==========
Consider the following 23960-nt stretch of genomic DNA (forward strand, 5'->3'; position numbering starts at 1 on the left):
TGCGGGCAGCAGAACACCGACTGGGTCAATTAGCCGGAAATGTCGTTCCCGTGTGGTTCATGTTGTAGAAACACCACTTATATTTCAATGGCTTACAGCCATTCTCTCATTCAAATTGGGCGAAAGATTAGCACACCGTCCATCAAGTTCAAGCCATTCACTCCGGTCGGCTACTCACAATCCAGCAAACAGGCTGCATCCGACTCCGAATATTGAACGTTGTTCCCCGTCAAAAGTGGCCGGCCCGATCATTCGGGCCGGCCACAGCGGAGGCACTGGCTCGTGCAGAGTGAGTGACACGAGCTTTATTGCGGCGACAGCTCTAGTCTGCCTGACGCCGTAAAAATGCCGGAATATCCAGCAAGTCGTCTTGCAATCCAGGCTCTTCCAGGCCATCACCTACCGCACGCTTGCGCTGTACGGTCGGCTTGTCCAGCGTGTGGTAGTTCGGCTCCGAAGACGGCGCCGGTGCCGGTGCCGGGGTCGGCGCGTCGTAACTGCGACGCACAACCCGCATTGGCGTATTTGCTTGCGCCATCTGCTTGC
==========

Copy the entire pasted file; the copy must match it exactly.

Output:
Consider the following 23960-nt stretch of genomic DNA (forward strand, 5'->3'; position numbering starts at 1 on the left):
TGCGGGCAGCAGAACACCGACTGGGTCAATTAGCCGGAAATGTCGTTCCCGTGTGGTTCATGTTGTAGAAACACCACTTATATTTCAATGGCTTACAGCCATTCTCTCATTCAAATTGGGCGAAAGATTAGCACACCGTCCATCAAGTTCAAGCCATTCACTCCGGTCGGCTACTCACAATCCAGCAAACAGGCTGCATCCGACTCCGAATATTGAACGTTGTTCCCCGTCAAAAGTGGCCGGCCCGATCATTCGGGCCGGCCACAGCGGAGGCACTGGCTCGTGCAGAGTGAGTGACACGAGCTTTATTGCGGCGACAGCTCTAGTCTGCCTGACGCCGTAAAAATGCCGGAATATCCAGCAAGTCGTCTTGCAATCCAGGCTCTTCCAGGCCATCACCTACCGCACGCTTGCGCTGTACGGTCGGCTTGTCCAGCGTGTGGTAGTTCGGCTCCGAAGACGGCGCCGGTGCCGGTGCCGGGGTCGGCGCGTCGTAACTGCGACGCACAACCCGCATTGGCGTATTTGCTTGCGCCATCTGCTTGC